Combined Meningococcal-Tdap Vaccine May Increase Adolescent Vaccination Coverage
Immune response to MenACWY-TT, diphtheria, and tetanus was not influenced by co-administration of vaccines.
The co-administration of quadrivalent meningococcal conjugate vaccine with incorporated tetanus toxoid (MenACWY-TT) with diphtheria-tetanus-acellular pertussis vaccine (Tdap) is noninferior to isolated vaccination for adolescents and young adults and does not compromise immunity, according to a study published in Vaccine.
An international team of researchers conducted a phase 3, randomized, controlled, partially blind analysis to assess the immunization and safety implications associated with the co-administration of MenACWY-TT with Tdap vs separate vaccine administration in adolescents and young adults.
Healthy individuals (n=660) aged 11 to 25 years were randomly assigned to 1 of 3 vaccination groups: MenACWY-TT and Tdap at month 0, MenACWY-TT at month 0 with Tdap at month 1, and Tdap at month 0 with MenACWY-TT at month 1. Serum bactericidal and enzyme-linked immunosorbent assays were used to measure immune response and antibody concentrations, respectively; immunosorbency assays were targeted for anti-diphtheria, anti-tetanus, anti-pertussis toxin; anti-filamentous hemagglutinin; and anti-pertactin antibodies. Safety and noninferiority were also evaluated.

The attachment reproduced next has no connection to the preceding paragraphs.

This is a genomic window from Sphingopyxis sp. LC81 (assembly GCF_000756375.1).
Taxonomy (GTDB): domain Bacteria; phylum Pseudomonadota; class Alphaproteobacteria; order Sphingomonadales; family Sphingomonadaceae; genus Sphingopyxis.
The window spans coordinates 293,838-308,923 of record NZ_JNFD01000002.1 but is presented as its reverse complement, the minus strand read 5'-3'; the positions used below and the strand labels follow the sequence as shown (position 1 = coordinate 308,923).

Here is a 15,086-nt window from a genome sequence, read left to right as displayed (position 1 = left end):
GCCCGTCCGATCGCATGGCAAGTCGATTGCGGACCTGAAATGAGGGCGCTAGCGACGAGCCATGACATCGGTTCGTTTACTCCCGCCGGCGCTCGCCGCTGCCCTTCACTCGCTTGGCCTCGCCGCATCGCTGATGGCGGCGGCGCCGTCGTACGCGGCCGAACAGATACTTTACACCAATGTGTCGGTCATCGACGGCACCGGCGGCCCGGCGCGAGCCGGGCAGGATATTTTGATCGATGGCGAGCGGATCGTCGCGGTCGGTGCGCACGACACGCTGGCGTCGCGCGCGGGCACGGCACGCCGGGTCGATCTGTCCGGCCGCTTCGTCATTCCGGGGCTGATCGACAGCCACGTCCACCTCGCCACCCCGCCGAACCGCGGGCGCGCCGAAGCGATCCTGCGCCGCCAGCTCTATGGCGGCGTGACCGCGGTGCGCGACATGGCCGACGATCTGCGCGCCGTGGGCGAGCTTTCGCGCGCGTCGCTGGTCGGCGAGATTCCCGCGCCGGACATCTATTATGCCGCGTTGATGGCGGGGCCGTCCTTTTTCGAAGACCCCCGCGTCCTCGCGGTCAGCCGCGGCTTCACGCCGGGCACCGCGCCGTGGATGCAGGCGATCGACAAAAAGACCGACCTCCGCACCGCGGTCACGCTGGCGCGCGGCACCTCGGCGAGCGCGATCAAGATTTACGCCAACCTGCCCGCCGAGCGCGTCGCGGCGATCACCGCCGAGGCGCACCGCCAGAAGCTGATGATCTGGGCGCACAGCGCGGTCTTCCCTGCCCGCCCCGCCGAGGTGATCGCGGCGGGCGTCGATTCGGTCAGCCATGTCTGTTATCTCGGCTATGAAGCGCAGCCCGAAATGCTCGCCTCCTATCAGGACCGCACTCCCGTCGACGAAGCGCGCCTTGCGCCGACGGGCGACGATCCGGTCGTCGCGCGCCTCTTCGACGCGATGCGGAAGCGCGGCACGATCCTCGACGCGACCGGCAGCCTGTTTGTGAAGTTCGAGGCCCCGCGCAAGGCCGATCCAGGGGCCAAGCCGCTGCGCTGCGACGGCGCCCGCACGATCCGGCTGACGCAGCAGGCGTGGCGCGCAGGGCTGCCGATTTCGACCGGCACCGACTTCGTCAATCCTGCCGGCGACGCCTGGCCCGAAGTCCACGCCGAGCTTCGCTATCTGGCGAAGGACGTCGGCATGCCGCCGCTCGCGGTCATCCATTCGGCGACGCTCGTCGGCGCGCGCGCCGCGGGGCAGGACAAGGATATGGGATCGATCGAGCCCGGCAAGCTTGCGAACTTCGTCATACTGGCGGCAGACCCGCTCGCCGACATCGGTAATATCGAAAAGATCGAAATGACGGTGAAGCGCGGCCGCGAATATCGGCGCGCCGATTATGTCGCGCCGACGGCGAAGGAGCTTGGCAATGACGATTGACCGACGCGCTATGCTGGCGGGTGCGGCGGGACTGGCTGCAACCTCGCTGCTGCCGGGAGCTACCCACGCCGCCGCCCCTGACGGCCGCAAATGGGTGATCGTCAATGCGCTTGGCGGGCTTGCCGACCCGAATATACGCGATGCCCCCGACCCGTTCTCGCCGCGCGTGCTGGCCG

Results suggest that immunogenicity of MenACWY-TT co-administered with Tdap is noninferior to isolated vaccine administration with anti-diphtheria and anti-tetanus antibody concentrations >1 IU/mL for each. Noninferiority criteria were achieved for anti-pertussis toxin but not for anti-filamentous hemagglutinin or anti-pertactin antibodies.
More than 93% of all participants demonstrated response to each of the 4 meningococcal serogroups; more than 99% demonstrated seroprotection against anti-diphtheria and anti-tetanus and more than 85% had booster responses to pertussis antigens.
“Despite the failure to meet the non-inferiority criteria for immunogenicity for [anti-filamentous hemagglutinin and anti-pertactin antibodies], high booster responses and increases in antibody [geometric mean concentrations] against [anti-pertussis toxin, anti-filamentous hemagglutinin, and anti-pertactin] may translate into prolonged antibody persistence and long-term protection,” the authors concluded. “Although a decreased immune response to Tdap in terms of [anti-filamentous hemagglutinin and anti-pertactin geometric mean concentrations] was observed, the clinical relevance of this observation is most likely limited and therefore the data support co-administration of Tdap and MenACWY-TT in adolescents.”
Disclosure: Funding and manuscript approval was provided by GlaxoSmithKline Biologicals SA.